HARRISBURG Pa. (Reuters) - (This June 2 story was refiled to show last find of Civil War dead at Gettysburg, not nationally, in 1996 in the sixth paragraph.)
Facing wide criticism, including from the National Parks Service, an auction house has canceled plans to sell the skull of a Civil War soldier and military relics found near Gettysburg, Pennsylvania.
Estate Auction Company had hoped the auction, by an anonymous seller, would raise between $50,000 to $250,000 from a private collector or museum.
But late on Monday, auctioneer Thomas Taylor of the Hagerstown, Maryland-based company said the skull would be handed over to the National Park Service at the Gettysburg National Military Park.
The park service had earlier called for the skull to be donated for burial in the Soldiers National Cemetery at Gettysburg, alongside the bones of other unknown soldiers.
The Battle of Gettysburg, which lasted three days in 1863, is often described as the turning point of the Civil War. Some 164,000 troops from both sides participated, and some 45,000 were left dead, wounded or missing.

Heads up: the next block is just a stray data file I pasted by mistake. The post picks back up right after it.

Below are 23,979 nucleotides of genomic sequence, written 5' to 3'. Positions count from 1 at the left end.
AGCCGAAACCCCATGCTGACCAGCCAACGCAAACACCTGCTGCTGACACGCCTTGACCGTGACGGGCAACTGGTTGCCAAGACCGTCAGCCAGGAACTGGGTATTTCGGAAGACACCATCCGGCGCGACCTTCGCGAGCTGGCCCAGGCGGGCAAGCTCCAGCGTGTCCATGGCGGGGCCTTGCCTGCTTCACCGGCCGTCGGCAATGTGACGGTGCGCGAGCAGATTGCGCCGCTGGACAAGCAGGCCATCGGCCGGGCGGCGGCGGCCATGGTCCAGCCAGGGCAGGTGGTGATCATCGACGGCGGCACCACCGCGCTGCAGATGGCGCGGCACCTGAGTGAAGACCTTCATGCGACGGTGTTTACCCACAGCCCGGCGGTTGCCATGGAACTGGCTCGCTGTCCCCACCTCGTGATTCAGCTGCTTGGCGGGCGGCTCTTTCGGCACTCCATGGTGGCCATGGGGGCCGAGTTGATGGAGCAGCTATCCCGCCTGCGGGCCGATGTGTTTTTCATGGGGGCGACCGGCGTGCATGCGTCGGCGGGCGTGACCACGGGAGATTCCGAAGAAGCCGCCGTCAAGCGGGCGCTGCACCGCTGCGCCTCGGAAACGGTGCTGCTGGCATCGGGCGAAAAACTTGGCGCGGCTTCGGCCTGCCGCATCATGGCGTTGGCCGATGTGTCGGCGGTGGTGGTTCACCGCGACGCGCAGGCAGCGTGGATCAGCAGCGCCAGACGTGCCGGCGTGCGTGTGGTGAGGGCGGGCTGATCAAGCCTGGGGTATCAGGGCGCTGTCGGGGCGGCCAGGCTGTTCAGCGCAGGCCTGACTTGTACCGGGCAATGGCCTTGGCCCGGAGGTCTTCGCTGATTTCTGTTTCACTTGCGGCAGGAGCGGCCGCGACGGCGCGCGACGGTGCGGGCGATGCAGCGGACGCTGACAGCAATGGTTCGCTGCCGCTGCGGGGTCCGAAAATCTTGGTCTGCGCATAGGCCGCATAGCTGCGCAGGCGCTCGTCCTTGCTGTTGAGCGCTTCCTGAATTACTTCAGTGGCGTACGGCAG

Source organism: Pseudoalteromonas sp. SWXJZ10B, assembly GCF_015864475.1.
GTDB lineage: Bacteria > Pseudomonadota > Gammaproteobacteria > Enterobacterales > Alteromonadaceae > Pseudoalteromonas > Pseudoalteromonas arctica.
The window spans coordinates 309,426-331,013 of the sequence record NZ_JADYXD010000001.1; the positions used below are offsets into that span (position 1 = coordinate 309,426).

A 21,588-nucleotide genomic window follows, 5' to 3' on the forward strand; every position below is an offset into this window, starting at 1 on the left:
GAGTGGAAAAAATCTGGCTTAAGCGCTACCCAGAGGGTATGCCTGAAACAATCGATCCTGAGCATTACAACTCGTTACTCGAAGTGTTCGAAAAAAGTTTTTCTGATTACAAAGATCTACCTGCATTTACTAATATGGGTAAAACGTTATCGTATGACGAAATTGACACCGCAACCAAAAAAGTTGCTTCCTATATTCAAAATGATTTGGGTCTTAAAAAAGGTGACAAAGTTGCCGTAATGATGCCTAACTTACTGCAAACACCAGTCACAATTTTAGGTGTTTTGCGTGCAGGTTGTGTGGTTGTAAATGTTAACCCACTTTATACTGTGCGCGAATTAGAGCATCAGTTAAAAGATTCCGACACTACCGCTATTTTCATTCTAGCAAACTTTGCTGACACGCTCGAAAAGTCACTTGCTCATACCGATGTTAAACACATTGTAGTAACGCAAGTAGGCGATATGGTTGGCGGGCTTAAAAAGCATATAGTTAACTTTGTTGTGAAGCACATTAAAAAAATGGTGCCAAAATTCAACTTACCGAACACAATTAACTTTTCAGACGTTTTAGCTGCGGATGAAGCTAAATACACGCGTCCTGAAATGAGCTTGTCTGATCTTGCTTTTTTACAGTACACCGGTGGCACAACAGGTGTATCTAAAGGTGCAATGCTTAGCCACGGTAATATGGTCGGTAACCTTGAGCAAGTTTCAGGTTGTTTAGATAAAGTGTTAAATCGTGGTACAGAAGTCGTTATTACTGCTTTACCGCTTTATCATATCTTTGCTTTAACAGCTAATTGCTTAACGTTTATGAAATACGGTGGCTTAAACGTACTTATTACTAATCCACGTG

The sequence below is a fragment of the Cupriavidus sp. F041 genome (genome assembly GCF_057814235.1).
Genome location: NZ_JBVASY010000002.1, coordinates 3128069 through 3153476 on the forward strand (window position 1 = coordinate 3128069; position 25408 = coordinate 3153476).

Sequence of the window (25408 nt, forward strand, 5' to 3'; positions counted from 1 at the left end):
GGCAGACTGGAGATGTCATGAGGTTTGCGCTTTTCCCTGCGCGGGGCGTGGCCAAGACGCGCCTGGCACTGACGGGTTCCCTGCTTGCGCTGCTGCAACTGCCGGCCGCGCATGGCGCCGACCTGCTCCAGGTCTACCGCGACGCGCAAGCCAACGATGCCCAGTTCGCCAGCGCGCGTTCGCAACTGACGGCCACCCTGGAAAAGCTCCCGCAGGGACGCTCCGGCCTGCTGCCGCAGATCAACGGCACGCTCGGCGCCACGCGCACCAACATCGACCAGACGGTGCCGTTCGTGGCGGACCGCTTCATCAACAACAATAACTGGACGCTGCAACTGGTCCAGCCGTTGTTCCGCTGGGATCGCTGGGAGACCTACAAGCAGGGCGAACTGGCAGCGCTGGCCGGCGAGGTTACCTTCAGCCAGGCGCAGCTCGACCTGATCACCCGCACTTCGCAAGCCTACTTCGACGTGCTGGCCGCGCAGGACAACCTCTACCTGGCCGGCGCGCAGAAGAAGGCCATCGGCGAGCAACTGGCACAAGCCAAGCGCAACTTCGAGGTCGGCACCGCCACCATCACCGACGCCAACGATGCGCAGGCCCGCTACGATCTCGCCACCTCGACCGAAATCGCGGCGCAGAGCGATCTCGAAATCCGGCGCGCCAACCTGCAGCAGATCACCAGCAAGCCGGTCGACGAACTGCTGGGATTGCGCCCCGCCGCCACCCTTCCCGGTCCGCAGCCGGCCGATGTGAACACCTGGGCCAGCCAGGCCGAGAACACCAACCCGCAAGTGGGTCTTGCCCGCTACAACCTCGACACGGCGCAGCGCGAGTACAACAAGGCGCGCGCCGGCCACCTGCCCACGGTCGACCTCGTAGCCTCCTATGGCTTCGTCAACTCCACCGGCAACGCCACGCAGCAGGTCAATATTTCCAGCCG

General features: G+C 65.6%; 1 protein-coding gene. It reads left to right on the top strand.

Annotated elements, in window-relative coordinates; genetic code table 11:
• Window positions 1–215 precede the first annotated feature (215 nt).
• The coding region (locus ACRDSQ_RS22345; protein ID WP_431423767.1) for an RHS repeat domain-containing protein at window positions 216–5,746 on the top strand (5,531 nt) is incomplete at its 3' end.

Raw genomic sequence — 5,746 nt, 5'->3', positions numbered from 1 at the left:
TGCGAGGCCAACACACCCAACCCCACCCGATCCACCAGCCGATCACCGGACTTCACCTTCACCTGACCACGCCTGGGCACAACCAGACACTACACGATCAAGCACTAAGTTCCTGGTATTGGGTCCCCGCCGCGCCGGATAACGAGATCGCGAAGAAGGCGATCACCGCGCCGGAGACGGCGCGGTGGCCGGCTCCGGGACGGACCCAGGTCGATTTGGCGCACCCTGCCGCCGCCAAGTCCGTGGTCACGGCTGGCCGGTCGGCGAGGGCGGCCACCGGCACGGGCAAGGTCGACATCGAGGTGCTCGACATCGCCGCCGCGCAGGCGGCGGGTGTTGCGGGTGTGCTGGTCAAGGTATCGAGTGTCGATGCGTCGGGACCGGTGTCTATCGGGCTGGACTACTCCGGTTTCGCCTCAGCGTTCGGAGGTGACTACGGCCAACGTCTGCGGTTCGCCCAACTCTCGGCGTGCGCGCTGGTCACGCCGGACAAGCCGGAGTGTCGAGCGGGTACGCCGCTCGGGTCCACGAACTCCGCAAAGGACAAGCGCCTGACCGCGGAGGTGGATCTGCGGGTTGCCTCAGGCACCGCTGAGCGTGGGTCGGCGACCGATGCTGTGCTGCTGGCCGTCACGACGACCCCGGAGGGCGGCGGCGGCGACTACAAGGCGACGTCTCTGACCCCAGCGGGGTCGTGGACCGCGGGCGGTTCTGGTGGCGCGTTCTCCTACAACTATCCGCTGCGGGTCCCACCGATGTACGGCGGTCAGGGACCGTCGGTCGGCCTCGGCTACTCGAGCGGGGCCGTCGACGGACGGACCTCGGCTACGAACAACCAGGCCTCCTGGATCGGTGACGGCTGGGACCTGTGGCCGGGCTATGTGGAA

The most recent discovery of Civil War soldier remains at Gettysburg was in 1996. Those were interred with full military honors in the national cemetery there, which President Abraham Lincoln dedicated with his famous Gettysburg Address.
The skull was found in 1949 on private land near Benner’s Farm, site of a Confederate field hospital, by someone tilling a garden. A breastplate found nearby came from a Louisiana unit of the Confederate Army, the auction house said.
Katie Lawhon, spokeswoman for Gettysburg National Military Park, had described the proposed sale as “very unfortunate.”
U.S. National Park Service officials believe there are still undiscovered soldier remains at Gettysburg and treat the entire battlefield as a sacred burial ground, she said.
Editing by Ellen Wulfhorst, Bill Trott, Daniel Wallis and Ken Wills